79 F.3d 516
In re BLUE DIAMOND COAL COMPANY, Debtor.
BLUE DIAMOND COAL COMPANY, Plaintiff-Appellant,
SECRETARY OF HEALTH AND HUMAN SERVICES, Donna E. Shalala;
United Mine Workers of America, Combined Benefit Fund,
Michael H. Holland, William Hobgood, Marty D. Hudson, Thomas
O.S. Rand, Elliott A. Segal, Carlton R. Sickles, and Gail R.
Wilensky, Trustees, Defendants-Appellees.
United States Court of Appeals,
Argued Dec. 8, 1995.
Decided March 21, 1996.
Rehearing and Suggestion for Rehearing En Banc Denied June 28, 1996.
On Appeal from the United States District Court for the Eastern District of Tennessee; Thomas Gray Hull, Judge.
Dan D. Rhea and Lewis R. Hagood (argued and briefed), Arnett, Draper & Hagood, Knoxville, TN, for Plaintiff-Appellant.
Pamela G. Steele, Asst. U.S. Attorney, Knoxville, TN, Scott R. McIntosh (argued and briefed), Appellate Staff, Brian G. Kennedy, William Kanter, U.S. Department of Justice, Civil Division, Appellate Staff, Washington, DC, for Secretary of Health and Human Services.
Peter Buscemi (argued and briefed), Jami Wintz McKeon, Morgan, Lewis & Bockius, Washington, DC, David W. Allen, UMWA Health & Retirement Funds, Office of the General Counsel, Washington, DC, George W. Morton, Jr., Morton, Thomforde & Morton, Knoxville, TN, Paul A. Green, Beins, Axelrod, Osborne, Mooney & Green, Washington, DC, for United Mine Workers of America, Combined Benefit Fund.
Before BROWN, SILER and MOORE, Circuit Judges.
MOORE, Circuit Judge.
Plaintiff-Appellant Blue Diamond Coal Company ("Blue Diamond") appeals the district court's order granting summary judgment to Defendants-Appellees Donna E. Shalala, Secretary of Health and Human Services (the "Secretary"), and the Trustees of the United Mine Workers of America Combined Benefit Fund (the "Trustees"). Blue Diamond argues that application of the Coal Industry Retiree Health Benefit Act of 1992, 26 U.S.C. §§ 9701-9722 & 30 U.S.C. §§ 1231-1232 (the "Coal Act"), to Blue Diamond violates substantive due process and is an uncompensated taking. For the reasons stated below, we affirm.
* The Coal Act is the culmination of a long history of federal involvement in coal industry labor issues. That involvement began in 1946, when a prolonged coal strike occurred. The federal government took over the operation of the nation's coal mines and entered into an agreement with the United Mine Workers of America ("UMWA"). That agreement, called the Krug-Lewis Agreement, included provisions that required coal producers to provide health and pension benefits to their workers. In 1947, after the mines were returned to their owners, a group of coal producers called the Bituminous Coal Operators' Association, Inc. ("BCOA"), entered into the first National Bituminous Coal Wage Agreement ("NBCWA") collective bargaining agreement with the UMWA. Blue Diamond, although it was not a BCOA member, agreed to be bound by the NBCWA. In that agreement and subsequent agreements, the coal producers agreed to contribute a per-ton royalty to a fund, similar to the fund established in the Krug-Lewis Agreement, that would pay health benefits and pensions to miners (the "UMWA Fund"). Health benefits were not vested or guaranteed in these early agreements, and the coal producers were not obligated to the UMWA Fund beyond payment of their assigned royalties. However, the UMWA Fund paid health benefits to miners continuously for more than 30 years.
In 1974, the UMWA Fund was restructured in the wake of the passage of the Employee Retirement Income Security Act of 1974 ("ERISA"), 29 U.S.C. §§ 1001-1461. The UMWA Fund was divided into two funds, the 1950 UMWA Benefit Plan and the 1974 UMWA Benefit Plan (the "1974 Funds"). For the first time, the 1974 NBCWA contained an explicit promise of lifetime health benefits. The 1974 Funds soon became financially unstable, however, due to a combination of factors. First, many coal producers either went out of business or became non-union, and thus ceased contributing to the 1974 Funds. Second, many miners reached retirement age. Third, health care costs continued to increase. In 1989, the UMWA initiated a 10-month strike against the Pittston Coal Company over retiree benefits, which was settled only with federal intervention. After the Pittston strike was settled, the Secretary of Labor appointed the Advisory Commission on United Mine Workers of America Retiree Health Benefits (the "Coal Commission") to study the problems with the 1974 Funds and to propose solutions. The Coal Commission's report was presented to Congress, along with other information, during Congress's deliberations over a legislative solution to the 1974 Funds' problems.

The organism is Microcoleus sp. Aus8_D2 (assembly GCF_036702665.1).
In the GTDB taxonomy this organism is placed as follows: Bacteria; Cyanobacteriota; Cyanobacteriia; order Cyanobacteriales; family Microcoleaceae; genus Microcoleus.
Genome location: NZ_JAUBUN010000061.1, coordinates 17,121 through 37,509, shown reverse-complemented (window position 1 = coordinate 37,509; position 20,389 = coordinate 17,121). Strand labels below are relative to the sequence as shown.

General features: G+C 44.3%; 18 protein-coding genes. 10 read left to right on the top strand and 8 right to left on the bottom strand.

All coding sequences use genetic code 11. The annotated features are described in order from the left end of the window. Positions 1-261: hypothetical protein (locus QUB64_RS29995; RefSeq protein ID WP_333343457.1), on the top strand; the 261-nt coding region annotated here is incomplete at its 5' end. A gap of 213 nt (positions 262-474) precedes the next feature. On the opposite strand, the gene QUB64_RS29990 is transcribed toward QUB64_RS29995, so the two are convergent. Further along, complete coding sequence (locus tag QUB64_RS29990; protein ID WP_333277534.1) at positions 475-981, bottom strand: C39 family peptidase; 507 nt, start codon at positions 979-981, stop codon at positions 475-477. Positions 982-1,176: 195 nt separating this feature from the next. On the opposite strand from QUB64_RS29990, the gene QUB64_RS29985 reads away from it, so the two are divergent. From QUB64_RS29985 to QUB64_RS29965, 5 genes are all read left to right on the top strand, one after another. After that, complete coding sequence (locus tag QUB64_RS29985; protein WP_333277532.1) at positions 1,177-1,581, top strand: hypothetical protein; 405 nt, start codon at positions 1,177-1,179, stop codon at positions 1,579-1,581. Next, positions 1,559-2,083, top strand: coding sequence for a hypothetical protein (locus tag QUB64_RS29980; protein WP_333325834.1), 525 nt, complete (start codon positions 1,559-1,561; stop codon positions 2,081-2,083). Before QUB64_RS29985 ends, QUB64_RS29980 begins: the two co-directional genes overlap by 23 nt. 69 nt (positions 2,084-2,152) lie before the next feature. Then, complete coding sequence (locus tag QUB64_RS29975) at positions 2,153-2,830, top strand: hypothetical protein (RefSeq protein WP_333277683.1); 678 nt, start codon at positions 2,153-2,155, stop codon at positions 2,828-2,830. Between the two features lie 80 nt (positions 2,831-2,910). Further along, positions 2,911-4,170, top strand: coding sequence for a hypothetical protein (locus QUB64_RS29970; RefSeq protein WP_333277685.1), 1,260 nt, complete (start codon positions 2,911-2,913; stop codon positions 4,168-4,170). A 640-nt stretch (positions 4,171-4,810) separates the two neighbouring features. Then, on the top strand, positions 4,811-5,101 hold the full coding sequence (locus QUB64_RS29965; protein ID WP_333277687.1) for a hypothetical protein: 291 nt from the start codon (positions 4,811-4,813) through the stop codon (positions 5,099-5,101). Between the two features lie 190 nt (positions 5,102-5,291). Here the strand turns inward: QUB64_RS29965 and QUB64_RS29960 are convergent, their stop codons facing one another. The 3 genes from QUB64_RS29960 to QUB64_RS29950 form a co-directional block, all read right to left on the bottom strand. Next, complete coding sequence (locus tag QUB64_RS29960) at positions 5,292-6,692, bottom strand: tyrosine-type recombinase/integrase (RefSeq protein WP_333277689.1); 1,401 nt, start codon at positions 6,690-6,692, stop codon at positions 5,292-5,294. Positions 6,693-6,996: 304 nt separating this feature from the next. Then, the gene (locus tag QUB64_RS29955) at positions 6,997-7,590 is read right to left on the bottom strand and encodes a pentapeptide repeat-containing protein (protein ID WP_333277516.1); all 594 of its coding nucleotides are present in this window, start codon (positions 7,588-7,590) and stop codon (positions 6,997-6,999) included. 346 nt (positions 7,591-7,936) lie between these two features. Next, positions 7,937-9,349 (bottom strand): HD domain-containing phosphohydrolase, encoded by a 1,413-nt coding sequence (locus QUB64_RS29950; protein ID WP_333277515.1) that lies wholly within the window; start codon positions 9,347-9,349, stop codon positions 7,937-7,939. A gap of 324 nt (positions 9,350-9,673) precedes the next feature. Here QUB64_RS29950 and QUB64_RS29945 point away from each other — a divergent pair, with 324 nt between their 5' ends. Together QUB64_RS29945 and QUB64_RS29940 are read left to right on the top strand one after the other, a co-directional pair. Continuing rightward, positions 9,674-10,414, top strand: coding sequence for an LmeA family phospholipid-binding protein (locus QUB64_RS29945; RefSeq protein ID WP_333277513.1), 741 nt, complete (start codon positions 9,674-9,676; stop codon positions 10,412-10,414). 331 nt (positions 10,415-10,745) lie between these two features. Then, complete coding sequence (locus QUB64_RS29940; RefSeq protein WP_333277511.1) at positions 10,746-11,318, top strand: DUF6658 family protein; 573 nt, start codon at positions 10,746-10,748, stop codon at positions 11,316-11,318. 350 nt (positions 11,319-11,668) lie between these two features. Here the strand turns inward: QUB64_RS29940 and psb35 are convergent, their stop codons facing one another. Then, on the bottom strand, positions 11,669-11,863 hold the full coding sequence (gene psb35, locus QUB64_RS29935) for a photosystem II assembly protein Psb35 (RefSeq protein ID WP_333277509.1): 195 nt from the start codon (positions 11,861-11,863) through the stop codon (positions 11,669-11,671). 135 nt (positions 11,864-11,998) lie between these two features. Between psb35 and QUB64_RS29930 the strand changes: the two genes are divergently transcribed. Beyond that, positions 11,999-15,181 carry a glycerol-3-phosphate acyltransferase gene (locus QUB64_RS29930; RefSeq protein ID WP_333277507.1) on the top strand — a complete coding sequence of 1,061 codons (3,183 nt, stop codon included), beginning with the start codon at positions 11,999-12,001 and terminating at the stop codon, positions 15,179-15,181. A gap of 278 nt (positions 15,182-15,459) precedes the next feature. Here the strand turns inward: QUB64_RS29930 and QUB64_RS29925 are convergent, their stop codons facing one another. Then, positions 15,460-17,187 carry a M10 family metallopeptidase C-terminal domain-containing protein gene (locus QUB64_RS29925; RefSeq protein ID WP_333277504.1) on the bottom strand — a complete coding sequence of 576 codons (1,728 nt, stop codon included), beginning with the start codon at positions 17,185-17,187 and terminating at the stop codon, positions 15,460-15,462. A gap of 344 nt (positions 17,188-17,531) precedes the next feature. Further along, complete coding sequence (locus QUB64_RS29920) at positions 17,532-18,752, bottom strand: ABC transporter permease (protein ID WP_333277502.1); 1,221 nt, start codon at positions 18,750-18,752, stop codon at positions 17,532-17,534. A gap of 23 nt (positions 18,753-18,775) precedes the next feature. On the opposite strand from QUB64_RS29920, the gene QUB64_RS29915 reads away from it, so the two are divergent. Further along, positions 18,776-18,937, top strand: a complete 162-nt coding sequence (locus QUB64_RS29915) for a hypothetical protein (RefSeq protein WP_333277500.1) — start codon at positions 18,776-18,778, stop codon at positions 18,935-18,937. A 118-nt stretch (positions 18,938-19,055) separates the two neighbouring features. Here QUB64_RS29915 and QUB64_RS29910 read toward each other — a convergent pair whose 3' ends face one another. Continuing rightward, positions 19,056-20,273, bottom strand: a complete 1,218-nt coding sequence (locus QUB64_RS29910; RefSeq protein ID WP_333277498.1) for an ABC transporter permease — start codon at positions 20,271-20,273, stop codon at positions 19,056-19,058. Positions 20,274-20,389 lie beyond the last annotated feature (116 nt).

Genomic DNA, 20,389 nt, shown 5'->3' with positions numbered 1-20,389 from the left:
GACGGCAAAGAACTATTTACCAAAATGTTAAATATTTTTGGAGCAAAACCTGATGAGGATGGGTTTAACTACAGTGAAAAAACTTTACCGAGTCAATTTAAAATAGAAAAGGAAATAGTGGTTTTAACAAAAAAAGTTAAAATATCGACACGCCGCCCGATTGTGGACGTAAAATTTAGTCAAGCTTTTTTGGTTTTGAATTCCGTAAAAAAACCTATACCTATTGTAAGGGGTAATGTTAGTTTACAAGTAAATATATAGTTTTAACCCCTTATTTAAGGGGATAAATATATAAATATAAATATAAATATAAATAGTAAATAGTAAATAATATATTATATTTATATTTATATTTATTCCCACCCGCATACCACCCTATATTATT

To solve the 1974 Funds' problems, Congress enacted the Coal Act in 1992. Congress's stated purpose for enacting the Coal Act was "... to identify persons most responsible for plan liabilities in order to stabilize plan funding and allow for the provision of health care benefits to retirees." Coal Industry Retiree Health Benefit Act of 1992, Pub.L. No. 102-486, § 19142, 1992 U.S.C.C.A.N. (106 Stat.) 3036, 3037. The Coal Act requires all past coal operator NBCWA signatories to finance the benefits to be paid by the "Combined Fund," which the Coal Act created by consolidating the 1974 Funds. 26 U.S.C. §§ 9701(a)(5), 9702, 9704, 9705. Under the Coal Act, the Secretary must identify retired coal miners and their dependents who were entitled to health care benefits under the 1974 Funds and must assign those beneficiaries to NBCWA signatory coal operators that remain in business on the basis of the operators' contractual obligations under the NBCWAs. 26 U.S.C. § 9706. "Eligible beneficiaries" under the Coal Act are coal industry retirees and their dependents who were eligible to receive, and receiving, benefits from either of the 1974 Funds. 26 U.S.C. § 9703(f). The Secretary first must assign eligible beneficiaries to coal mine operators that most recently employed the beneficiaries for at least two years, and were signatories to 1978 or later NBCWAs. 26 U.S.C. § 9706(a)(1). If no such operator exists for a particular beneficiary, the Secretary must assign the beneficiary to an operator that most recently employed the beneficiary and was a signatory to the 1978 or later NBCWAs. 26 U.S.C. § 9706(a)(2). If no such operator exists for a particular beneficiary, the beneficiary must be assigned to a pre-1978 signatory operator, such as Blue Diamond, that employed the beneficiary for the longest period of time. 26 U.S.C. § 9706(a)(3). For each beneficiary assigned to it, the coal mine operator must pay a premium to the Combined Fund. 26 U.S.C. § 9704(a).